So he worked harder. Long’s roommate and rising star, Georges Niang, only fueled his already competitive nature. When the 2013-14 season kicked off, Long was near the bottom of the list of players people had high expectations for. It’s not that they didn’t like him, they just had no reason to believe in him.
He gave them a reason to believe after knocking down 8-of-11 threes and scoring 26 points in the season opener.
“Naz has worked super hard, probably harder than anybody I know just to find a niche,” Niang said. “He came in here as a point guard and now he’s our best shooter on the team.”
And, boy, did he shoot. Long made it no secret that he was going to shoot 3-pointers with 80 percent of his shots coming from behind the arc. He made 64 threes — a top-20 mark in school history — and hit game-tying 3-pointers in three games to force overtime or allow the Cyclones to hit a go-ahead shot.
It wasn’t the role he expected to play after being recruited as a point guard. It was a long cry from his freshman campaign of 1.4 points per game, increasing his production to 7.1 points per game. But it helped his team, and that’s all that mattered to Long.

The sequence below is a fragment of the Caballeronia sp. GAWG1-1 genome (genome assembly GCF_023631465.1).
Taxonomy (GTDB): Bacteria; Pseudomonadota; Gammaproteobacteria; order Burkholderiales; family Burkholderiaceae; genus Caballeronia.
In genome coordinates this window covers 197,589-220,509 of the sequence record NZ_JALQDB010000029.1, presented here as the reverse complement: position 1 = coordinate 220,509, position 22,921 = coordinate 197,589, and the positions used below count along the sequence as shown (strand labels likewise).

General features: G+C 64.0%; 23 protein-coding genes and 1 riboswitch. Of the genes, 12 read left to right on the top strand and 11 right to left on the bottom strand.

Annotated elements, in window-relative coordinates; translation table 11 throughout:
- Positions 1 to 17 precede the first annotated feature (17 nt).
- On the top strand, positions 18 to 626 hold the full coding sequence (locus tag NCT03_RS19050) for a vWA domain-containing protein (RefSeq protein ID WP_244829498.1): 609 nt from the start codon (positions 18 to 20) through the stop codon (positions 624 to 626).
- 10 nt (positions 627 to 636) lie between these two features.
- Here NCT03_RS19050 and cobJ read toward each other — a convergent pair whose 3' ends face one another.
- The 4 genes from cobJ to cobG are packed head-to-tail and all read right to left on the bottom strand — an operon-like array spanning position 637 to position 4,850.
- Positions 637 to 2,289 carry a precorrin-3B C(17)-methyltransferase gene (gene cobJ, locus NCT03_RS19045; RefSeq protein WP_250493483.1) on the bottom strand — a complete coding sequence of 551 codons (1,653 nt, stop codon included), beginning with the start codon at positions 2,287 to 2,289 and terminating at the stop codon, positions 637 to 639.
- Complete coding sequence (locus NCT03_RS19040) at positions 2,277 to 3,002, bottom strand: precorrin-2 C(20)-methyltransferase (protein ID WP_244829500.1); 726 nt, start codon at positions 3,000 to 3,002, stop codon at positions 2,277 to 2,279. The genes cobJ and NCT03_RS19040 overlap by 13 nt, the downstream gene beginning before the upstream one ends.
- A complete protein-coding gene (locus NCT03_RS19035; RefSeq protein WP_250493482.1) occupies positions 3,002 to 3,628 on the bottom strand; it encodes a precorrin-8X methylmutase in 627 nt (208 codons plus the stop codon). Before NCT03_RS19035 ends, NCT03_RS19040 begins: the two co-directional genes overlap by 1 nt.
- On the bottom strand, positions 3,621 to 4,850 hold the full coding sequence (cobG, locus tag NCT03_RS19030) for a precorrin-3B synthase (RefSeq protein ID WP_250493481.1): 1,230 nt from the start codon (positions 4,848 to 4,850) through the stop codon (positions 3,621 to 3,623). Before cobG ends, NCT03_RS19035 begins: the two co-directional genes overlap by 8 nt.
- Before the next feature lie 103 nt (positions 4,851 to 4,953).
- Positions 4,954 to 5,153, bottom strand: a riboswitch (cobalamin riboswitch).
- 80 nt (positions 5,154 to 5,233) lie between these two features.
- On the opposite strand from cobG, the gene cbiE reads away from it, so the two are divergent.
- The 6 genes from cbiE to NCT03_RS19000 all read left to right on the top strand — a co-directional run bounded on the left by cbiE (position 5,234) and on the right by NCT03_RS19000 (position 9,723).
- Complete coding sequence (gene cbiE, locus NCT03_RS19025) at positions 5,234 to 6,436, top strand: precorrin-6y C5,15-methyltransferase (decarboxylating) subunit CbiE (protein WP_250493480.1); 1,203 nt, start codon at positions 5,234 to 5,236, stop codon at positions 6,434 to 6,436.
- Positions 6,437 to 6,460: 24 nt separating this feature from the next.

Whether it’s putting up 500 shots hours after practice or walking into an empty gym on the weekends to work on footwork, Long is working harder than he ever has to improve himself. But he will be the first to tell you it’s not just him — it’s the whole team.
That’s how he operates: Humble. Confident. Selfless.
“He just finds a way to put himself in the position to be successful, and when you have a guy like that who’s next to you all the time, you want to work just as hard as he does to make yourself just as successful,” Niang said. “It’s a great story behind his whole M.O. and how he is. He’s going to work harder than the next guy just so he can be successful, and I think it’s great.”
Hoiberg has assembled his deepest team yet, with anywhere from 10 to 12 young men capable of helping the Cyclones win games. Naz is one of those guys. But the sharp-shooter came off the bench most of last season, only starting in seven of 36 games near the end of the season.
With highly anticipated transfers and fresh faces ready to make their Cyclone debuts, Hoiberg said players may see their minutes go down. Don’t worry — you will see a lot of Naz Long, but after his meteoric rise from the end of the bench to Cyclone celebrity status, you have to wonder what that does to Long’s psyche, right? Nope.
“If I play a minute a game, I’m going to go in there and give it my all,” Long said. “I’m going to make sure every shot I take has the best chance of going in, every dribble I take is the right dribble. Whatever role I’m given, I’m going to take advantage of it.”
And as far as any harsh feelings between players fighting for playing time, forget about it. Long and Hoiberg said players have been practicing harder than ever before for one reason: a national championship.
Whether that means three-point buzzer beaters or being a vocal leader on the bench, Long is ready to embrace his role.
"It doesn’t matter how many minutes I play, I just know that I’m striving to be great," Long said. "I just want to leave my mark here at Iowa State.”
Because that's how he operates: Humble. Confident. Selfless.